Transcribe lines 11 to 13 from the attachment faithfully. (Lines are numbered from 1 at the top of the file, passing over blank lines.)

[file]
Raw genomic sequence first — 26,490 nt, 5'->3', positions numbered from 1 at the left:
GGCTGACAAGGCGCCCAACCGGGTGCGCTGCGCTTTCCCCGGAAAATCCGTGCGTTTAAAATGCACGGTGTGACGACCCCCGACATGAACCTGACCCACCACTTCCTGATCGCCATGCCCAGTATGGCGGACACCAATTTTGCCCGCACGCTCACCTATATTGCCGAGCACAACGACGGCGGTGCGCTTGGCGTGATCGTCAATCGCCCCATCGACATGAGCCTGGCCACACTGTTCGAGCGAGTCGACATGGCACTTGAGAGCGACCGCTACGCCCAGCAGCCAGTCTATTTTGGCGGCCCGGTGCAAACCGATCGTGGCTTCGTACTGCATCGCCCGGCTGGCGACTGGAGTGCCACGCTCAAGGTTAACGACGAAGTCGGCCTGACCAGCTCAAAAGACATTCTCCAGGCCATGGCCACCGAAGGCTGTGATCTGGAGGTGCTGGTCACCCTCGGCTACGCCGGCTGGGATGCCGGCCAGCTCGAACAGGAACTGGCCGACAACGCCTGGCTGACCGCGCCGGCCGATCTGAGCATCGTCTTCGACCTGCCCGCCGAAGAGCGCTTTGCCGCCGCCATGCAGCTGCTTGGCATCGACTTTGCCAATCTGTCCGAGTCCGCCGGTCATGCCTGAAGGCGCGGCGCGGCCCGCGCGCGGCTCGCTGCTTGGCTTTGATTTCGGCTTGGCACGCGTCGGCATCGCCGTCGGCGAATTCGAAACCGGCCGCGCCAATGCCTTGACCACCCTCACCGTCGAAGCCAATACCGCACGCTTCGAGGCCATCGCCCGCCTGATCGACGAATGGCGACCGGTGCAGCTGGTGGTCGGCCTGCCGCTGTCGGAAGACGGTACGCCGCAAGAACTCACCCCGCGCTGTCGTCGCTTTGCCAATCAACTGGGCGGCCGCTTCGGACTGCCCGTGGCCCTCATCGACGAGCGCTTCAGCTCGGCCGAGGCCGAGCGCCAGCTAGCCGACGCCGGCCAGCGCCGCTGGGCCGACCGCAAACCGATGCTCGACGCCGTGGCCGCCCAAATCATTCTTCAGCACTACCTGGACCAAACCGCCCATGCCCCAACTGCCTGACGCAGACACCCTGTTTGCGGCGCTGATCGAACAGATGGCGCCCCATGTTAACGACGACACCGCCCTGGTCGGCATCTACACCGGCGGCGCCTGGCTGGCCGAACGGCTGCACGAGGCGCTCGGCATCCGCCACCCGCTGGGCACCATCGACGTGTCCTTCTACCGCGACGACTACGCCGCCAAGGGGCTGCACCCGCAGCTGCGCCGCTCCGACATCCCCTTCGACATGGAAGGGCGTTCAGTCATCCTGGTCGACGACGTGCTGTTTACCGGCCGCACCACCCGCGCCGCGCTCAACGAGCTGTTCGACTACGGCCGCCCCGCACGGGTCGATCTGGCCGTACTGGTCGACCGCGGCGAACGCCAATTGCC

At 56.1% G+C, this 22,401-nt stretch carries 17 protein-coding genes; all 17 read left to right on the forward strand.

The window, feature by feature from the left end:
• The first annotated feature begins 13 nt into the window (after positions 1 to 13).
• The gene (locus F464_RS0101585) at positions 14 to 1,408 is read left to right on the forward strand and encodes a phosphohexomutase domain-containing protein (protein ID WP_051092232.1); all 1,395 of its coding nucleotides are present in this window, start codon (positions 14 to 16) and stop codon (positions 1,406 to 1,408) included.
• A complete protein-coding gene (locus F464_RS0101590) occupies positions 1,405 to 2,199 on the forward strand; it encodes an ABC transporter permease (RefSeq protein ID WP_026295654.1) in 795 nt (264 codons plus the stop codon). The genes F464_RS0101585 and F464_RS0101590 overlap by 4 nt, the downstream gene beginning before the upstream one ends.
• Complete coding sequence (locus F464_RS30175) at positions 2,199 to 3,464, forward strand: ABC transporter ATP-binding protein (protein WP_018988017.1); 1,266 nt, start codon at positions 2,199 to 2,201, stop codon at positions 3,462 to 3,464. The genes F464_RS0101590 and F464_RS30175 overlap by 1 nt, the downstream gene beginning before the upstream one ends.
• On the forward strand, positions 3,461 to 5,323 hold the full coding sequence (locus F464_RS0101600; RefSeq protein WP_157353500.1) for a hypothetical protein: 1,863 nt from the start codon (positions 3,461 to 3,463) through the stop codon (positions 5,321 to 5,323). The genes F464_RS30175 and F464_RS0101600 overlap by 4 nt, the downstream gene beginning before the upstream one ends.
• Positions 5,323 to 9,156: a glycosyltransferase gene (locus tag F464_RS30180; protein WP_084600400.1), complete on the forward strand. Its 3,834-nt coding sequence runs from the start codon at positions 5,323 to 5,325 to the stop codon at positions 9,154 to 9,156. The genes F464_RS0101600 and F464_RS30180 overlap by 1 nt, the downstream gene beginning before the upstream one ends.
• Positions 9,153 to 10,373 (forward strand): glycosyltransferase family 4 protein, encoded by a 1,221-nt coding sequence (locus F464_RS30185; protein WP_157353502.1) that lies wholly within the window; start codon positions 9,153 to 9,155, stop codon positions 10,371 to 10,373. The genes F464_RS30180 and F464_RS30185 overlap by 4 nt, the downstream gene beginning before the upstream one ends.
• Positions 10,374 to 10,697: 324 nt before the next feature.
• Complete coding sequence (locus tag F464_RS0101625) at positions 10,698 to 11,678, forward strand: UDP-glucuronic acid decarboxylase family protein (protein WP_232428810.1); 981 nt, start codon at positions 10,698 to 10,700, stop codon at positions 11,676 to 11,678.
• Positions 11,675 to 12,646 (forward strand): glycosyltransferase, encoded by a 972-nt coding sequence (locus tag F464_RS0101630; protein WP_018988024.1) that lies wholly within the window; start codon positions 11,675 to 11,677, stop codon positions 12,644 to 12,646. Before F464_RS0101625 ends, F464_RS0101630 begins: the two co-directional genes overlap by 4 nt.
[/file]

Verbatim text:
• Positions 9,153 to 10,373 (forward strand): glycosyltransferase family 4 protein, encoded by a 1,221-nt coding sequence (locus F464_RS30185; protein WP_157353502.1) that lies wholly within the window; start codon positions 9,153 to 9,155, stop codon positions 10,371 to 10,373. The genes F464_RS30180 and F464_RS30185 overlap by 4 nt, the downstream gene beginning before the upstream one ends.
• Positions 10,374 to 10,697: 324 nt before the next feature.
• Complete coding sequence (locus tag F464_RS0101625) at positions 10,698 to 11,678, forward strand: UDP-glucuronic acid decarboxylase family protein (protein WP_232428810.1); 981 nt, start codon at positions 10,698 to 10,700, stop codon at positions 11,676 to 11,678.